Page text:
The non-profit Anti-Poverty Network on Sept. 18 announced that it will award its excellence in reporting on poverty prize to the Waseda Chronicle’s forced sterilization investigative journalism series. The organization said that the Chronicle has “blazed a path” in the reporting of this issue. The award ceremony was held on the same day of the announcement.
“People in power have always abused people without power – that hasn’t changed,” said Makoto Watanabe, editor in chief of the Waseda Chronicle, in his speech at the ceremony. “Throughout our reporting, we have constantly questioned which side we are with and who we are reporting for.”
The Chronicle’s series on forced sterilization began on Feb. 13, 2018. Its reporting revealed that local municipalities in Japan competed against each other to sterilize people and collected the medical and criminal documents of the patients’ relatives and families, on request from the labor and welfare ministry at that time. (The Chronicle also found that the Hokkaido government published a pamphlet commemorating the fact that it had sterilized over 1,000 people). Through the story of one female victim, the Chronicle also reported that the Board of Governors of NHK, Japan’s public broadcaster, and the chairman of the Kahoku Shimpo, an influential regional newspaper in Sendai, were involved in this heinous national project. The reporting has pushed the central government to consider redress for the victims. The established media have followed the example of the Chronicle in investigating this issue. The Chronicle continues to report on forced sterilization.
The Chronicle is an official member of GIJN, the Global Investigative Journalism Network. The Chronicle will talk about its coverage on the forced sterilization at IJAsia 2018, the 2018 Asian Investigative Journalism Conference and KCIJ/Newstapa hosted by GIJN in Seoul next month.
English website: Series”Forced Sterilization“
“Chronicle revealed victims’ chagrin over human rights violation” “More public recognition required for journalism by the non-profit organizations”
Below is the detailed explanation for awarding the Chronicle’s coverage
For decades after World War II, the Eugenic Protection Law imposed forced sterilizations on people suffering from mental illnesses and physical disabilities. Supported by the government, such surgeries were legally practiced from 1948, when the law was enacted, until 1996, when it was repealed. In recent years the victims have started raising their voices and taking their cases to court, triggering media coverage by major news organizations. The Waseda Chronicle, an online-based nonprofit news organization, blazed a path for such media coverage when it released the first reporting on this issue in February this year. The Chronicle is the first serious non-governmental investigative news organization in Japan. Its funding comes solely from donations from its readers and it takes no advertising money or subscription fees.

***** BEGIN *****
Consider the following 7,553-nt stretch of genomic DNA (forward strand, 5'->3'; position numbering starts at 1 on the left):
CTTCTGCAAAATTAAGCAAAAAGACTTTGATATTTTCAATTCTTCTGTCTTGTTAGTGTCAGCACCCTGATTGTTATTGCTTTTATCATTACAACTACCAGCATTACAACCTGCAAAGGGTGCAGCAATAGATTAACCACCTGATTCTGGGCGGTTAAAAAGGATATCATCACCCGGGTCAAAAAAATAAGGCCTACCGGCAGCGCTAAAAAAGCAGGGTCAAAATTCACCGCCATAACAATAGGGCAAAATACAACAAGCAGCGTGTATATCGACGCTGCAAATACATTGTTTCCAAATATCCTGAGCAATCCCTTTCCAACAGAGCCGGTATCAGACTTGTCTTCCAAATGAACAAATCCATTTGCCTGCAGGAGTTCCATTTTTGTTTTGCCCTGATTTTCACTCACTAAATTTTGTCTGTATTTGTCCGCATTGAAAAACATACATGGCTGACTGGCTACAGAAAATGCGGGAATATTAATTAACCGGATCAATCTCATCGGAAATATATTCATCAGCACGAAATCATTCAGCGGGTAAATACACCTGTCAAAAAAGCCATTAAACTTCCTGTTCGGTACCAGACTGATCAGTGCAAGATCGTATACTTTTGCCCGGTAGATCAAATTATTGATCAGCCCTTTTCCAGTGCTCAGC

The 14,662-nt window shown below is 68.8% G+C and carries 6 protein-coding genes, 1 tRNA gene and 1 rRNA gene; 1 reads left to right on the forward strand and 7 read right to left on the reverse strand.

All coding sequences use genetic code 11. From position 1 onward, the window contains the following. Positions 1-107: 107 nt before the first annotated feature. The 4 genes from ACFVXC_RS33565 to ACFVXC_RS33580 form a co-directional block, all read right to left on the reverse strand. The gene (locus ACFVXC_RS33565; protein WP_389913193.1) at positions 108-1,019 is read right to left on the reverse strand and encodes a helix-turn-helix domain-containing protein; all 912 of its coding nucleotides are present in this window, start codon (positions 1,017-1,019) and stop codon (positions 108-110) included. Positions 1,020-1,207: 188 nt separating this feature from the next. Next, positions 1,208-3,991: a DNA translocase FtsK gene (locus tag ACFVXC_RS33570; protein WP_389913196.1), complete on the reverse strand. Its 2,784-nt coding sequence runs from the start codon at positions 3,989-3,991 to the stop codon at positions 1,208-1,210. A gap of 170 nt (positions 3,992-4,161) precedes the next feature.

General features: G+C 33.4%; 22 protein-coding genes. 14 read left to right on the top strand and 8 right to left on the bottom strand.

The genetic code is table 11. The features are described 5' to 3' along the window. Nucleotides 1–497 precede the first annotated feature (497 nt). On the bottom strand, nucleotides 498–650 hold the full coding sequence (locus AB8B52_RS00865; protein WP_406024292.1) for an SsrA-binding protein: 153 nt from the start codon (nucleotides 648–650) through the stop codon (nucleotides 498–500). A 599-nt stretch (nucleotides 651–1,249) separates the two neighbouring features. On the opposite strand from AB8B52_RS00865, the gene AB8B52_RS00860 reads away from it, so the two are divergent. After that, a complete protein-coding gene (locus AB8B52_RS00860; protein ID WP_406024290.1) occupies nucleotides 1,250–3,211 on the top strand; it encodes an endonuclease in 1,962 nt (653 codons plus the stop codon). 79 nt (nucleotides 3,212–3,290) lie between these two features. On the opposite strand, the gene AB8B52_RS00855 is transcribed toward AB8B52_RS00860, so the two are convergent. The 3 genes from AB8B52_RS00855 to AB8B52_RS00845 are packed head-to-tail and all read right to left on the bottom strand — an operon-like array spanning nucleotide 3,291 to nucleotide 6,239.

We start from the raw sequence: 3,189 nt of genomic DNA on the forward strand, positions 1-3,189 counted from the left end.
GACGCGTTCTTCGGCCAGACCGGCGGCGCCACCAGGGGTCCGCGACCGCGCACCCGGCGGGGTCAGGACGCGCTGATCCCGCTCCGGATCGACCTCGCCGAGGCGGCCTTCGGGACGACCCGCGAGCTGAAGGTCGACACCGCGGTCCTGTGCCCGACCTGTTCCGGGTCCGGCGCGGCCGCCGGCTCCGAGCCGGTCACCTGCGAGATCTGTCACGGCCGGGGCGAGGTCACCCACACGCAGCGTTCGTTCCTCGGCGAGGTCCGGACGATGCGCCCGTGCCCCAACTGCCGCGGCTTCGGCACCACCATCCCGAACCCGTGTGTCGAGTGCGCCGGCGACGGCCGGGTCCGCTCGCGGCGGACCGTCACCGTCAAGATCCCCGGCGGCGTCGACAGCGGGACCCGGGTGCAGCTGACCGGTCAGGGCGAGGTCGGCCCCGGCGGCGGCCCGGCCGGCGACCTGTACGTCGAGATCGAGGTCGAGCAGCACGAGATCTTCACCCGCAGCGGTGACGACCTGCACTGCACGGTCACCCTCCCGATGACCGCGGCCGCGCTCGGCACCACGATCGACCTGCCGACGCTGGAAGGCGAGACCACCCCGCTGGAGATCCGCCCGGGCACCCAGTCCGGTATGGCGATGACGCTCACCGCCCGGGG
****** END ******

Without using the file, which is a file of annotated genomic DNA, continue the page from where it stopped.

The Chronicle published 26 related articles until the end of August this year based on materials acquired through the public information disclosure act. Japan was rocked when the perpetrator of the 2016 massacre on a facility for the mentally disabled in Sagamihara confessed to being motivated by eugenics. The reporting by the Chronicle clearly revealed that Japan’s central and local governments as well as doctors and journalism organizations were “preventing the births of inferior offspring” in a concerted effort based on the concept of eugenics. One article uncovered a case where a victim was forcibly sterilized just because her poverty prevented her from doing well in school. Their reporting is a warning that the same mistakes will be repeated unless society looks squarely at “the heinous history (of forced sterilization.)”
By chronicling the chagrin and sorrow of the victims of such human rights violations, the Chronicle’s reporting was an outstanding contribution to the journalism achievement, and it continues to pursue this issue to date.
Compared to other non-profit investigative journalism organizations, which in the past have received Pulitzer Prizes, few people in Japan are aware of such journalism efforts. With this award, it is our wish that the non-profit/non-government investigative journalism will earn more recognition in Japan.